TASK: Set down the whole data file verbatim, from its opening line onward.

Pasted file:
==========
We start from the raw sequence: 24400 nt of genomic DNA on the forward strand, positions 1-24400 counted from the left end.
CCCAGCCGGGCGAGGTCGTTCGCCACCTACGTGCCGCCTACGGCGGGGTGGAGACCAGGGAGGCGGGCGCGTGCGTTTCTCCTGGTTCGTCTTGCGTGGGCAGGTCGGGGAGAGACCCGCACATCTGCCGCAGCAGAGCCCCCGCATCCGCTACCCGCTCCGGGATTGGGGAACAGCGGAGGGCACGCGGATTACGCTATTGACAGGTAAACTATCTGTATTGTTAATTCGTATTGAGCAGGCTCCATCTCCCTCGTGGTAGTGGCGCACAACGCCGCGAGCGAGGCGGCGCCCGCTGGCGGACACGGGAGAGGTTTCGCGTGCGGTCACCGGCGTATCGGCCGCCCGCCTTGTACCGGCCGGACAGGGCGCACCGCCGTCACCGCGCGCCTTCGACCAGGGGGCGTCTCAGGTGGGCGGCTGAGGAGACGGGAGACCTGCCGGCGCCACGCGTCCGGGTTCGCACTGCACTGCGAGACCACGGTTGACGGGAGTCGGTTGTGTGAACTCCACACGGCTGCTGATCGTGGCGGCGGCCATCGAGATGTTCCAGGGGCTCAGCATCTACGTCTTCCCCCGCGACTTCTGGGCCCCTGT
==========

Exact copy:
We start from the raw sequence: 24400 nt of genomic DNA on the forward strand, positions 1-24400 counted from the left end.
CCCAGCCGGGCGAGGTCGTTCGCCACCTACGTGCCGCCTACGGCGGGGTGGAGACCAGGGAGGCGGGCGCGTGCGTTTCTCCTGGTTCGTCTTGCGTGGGCAGGTCGGGGAGAGACCCGCACATCTGCCGCAGCAGAGCCCCCGCATCCGCTACCCGCTCCGGGATTGGGGAACAGCGGAGGGCACGCGGATTACGCTATTGACAGGTAAACTATCTGTATTGTTAATTCGTATTGAGCAGGCTCCATCTCCCTCGTGGTAGTGGCGCACAACGCCGCGAGCGAGGCGGCGCCCGCTGGCGGACACGGGAGAGGTTTCGCGTGCGGTCACCGGCGTATCGGCCGCCCGCCTTGTACCGGCCGGACAGGGCGCACCGCCGTCACCGCGCGCCTTCGACCAGGGGGCGTCTCAGGTGGGCGGCTGAGGAGACGGGAGACCTGCCGGCGCCACGCGTCCGGGTTCGCACTGCACTGCGAGACCACGGTTGACGGGAGTCGGTTGTGTGAACTCCACACGGCTGCTGATCGTGGCGGCGGCCATCGAGATGTTCCAGGGGCTCAGCATCTACGTCTTCCCCCGCGACTTCTGGGCCCCTGT